Fantasy & Science Fiction, Sept./Oct. 2015
Reviewed by Jerard Bretts
This is another strong issue of Fantasy and Science Fiction, with a nice mix of veteran writers and young newcomers. The stories are varied too, employing a wide range of themes and subgenres. The quality is impressive with some stories highly recommended.
Albert E. Cowdrey continues to be a prolific contributor to the magazine, switching effortlessly from genre to genre. He’s not one to push the boundaries but always writes entertainingly. This time he contributes “The Lord of Ragnarök,” a fantasy novella in the grittily realistic Game of Thrones tradition, set in medieval Europe sometime after the Crusades. With some nice wordplay on the author’s name, it tells the story of slippery Sir Richard de Coudray and his rise from peasant boy to knight. One of Cowdrey’s major achievements here is to make us feel sympathy for this slippery and essentially Machiavellian character.
Nick Wolven’s “We’re So Very Sorry for Your Tragic Loss” imagines a society in which advertising is becoming more targeted, personalised and intrusive, while the jobs people do to buy the products being pushed at them become even more precarious and demanding. When the wired world acts on misinformation that Meg is struggling with a bereavement it plunges her into a nightmare “user experience.” Wolven uses humour to raise fundamentally serious questions about identity, authentication and what it means to be human. This is ultimately a very moving and thought-provoking story. I highly recommend it.
Bram Stoker wrote Dracula in 1897 and since then there have been many variations on the vampire theme. So how can a writer keep it fresh? David Gerrold both asks and answers that very question magnificently in his absorbing novelette “Monsieur.” Although the opening portion of a novel it works well as a self-contained story with a very satisfyingly clever ending. Another highly recommended story.
Ron Goulart’s “The Adventure of the Clockwork Men” is a second helping of the adventures of his Edwardian supernatural detective Harry Challenge. I have to confess I’m not a fan of this kind of cartoonish pastiche of the Sherlock Holmes stories. However, if it is to your taste you will find it skillfully written, with lots of incident, wise-cracking dialogue and humour.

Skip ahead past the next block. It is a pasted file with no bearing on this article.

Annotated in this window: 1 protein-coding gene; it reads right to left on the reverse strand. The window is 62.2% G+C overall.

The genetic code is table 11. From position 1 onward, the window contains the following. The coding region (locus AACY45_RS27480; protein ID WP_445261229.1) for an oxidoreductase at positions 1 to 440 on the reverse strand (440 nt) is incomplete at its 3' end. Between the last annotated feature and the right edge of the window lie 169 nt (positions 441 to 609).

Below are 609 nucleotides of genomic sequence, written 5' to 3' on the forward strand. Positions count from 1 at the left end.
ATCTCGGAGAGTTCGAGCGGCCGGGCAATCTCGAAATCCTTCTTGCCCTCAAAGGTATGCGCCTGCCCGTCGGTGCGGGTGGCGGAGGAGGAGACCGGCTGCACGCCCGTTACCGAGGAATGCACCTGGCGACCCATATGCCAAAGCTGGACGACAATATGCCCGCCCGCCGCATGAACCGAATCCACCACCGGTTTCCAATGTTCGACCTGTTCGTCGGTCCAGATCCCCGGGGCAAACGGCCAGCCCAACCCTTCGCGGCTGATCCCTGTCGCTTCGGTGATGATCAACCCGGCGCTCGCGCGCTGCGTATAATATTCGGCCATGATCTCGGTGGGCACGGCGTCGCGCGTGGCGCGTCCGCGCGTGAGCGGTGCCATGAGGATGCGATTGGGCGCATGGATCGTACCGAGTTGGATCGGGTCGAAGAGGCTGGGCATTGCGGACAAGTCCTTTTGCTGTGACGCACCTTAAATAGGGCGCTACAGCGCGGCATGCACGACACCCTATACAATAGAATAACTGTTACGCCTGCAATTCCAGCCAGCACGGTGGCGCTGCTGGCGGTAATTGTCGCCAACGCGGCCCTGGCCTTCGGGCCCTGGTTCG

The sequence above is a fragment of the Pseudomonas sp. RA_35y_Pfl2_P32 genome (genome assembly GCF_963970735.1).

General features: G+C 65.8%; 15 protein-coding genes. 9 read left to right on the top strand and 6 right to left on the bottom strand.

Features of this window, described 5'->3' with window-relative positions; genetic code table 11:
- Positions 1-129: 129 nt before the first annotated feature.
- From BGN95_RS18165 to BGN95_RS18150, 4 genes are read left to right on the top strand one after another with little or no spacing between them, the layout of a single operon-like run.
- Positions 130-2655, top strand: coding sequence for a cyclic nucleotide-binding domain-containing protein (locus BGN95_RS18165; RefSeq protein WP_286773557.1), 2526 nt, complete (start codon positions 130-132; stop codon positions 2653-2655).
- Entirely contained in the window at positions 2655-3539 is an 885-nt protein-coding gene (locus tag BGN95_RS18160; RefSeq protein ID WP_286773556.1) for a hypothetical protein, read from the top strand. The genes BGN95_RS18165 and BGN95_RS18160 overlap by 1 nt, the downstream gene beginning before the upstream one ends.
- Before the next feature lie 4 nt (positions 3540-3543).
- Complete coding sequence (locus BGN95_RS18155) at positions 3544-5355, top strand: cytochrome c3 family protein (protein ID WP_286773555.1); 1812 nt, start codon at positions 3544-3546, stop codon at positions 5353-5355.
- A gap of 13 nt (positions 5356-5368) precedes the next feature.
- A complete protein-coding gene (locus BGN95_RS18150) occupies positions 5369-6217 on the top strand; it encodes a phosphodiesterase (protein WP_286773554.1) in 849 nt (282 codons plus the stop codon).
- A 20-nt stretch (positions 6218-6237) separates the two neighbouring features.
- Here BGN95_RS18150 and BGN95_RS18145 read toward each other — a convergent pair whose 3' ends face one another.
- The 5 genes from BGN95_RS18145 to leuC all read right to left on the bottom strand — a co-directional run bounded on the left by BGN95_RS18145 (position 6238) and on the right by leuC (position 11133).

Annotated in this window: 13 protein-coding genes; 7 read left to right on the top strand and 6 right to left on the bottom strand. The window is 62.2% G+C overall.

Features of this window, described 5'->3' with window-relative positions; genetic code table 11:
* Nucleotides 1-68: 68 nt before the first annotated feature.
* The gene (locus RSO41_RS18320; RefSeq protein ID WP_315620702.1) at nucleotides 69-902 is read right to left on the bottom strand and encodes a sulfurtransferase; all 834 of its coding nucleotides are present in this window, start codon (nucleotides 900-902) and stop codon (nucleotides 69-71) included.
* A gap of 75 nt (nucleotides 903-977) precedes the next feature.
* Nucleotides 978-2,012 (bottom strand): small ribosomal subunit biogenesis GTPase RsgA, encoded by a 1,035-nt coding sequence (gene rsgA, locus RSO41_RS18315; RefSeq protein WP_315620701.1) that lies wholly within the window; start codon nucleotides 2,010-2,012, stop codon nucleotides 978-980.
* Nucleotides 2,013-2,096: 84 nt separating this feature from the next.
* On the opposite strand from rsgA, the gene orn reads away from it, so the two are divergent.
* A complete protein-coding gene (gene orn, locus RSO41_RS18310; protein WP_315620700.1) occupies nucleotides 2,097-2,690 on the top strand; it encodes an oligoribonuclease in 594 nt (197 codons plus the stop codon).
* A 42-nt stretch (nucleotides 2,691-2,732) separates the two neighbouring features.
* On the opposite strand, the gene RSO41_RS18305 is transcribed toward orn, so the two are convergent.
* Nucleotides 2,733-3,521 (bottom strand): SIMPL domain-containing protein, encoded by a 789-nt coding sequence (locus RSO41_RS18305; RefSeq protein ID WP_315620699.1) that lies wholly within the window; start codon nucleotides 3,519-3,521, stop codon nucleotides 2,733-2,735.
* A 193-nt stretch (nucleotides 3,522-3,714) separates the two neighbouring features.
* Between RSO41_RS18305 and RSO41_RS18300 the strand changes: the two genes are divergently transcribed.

I always look forward to stories by Richard Bowes. He writes elegantly and thoughtfully and has a wild imagination. Unfortunately, I did not find “Rascal Saturday” ─ the second in his The Big Arena cycle, according to the editor’s note ─ to be one of his best. This is set in an environmentally ravaged future Eastern United States and in the mysterious Naxos, “a city that had never appeared in any history or on any map of this world.” We’re introduced to a lot of different characters and locations in quick succession, without much time to get to know them. The editor suggests that one doesn’t need to be familiar with the first tale in the series to enjoy it but I disagree.
It is always a pleasure to find a story so brilliantly structured as Marissa Lingen’s story of fantasy and magic, “Ten Stamps Viewed Under Water.” Told in ten chapters, one for each of the stamps referred to in the title, it quickly creates an intriguing world gripped by plague. The characterisation is also very subtle and strong. Again, highly recommended.
Like Richard Bowes’ “Rascal Saturday,” Paolo Bacigalupi’s “A Hot Day’s Night” is set in an America transformed by the consequences of climate change. Also like “Rascal Saturday” it reads as if a fragment of a longer narrative rather than a self -contained short story, with unexplained references to “Merry Perry refugees” and other off-stage events. It is well written, but not satisfying.
Bo Balder is a well-regarded writer from the Netherlands and “A House of Her Own” is her first professional English short story publication. It is a very effective story in the tradition of tales in which colonists from Earth meet nasty ends at the hands (or other organs!) of aliens. There are enough imaginative twists in this variation on the genre to lift it well above the ordinary and it has a nicely creepy Northern European fairy-tale feel to it.
“Don’t Move” by veteran horror writer Dennis Etchison reads like Kafka crossed with Cormac McCarthy, propelled largely by dialogue and terse description. It is night-time and a man gets off a greyhound bus in the middle of nowhere, setting off a chain of bizarre events.
Finally, “The Bone War” by Elizabeth Bear is an enjoyable short fantasy that pits the wizard Bijou the Artificer against the scientific establishment. The descriptions of the bones of “Tidal Titan” and what happens to them are very well done.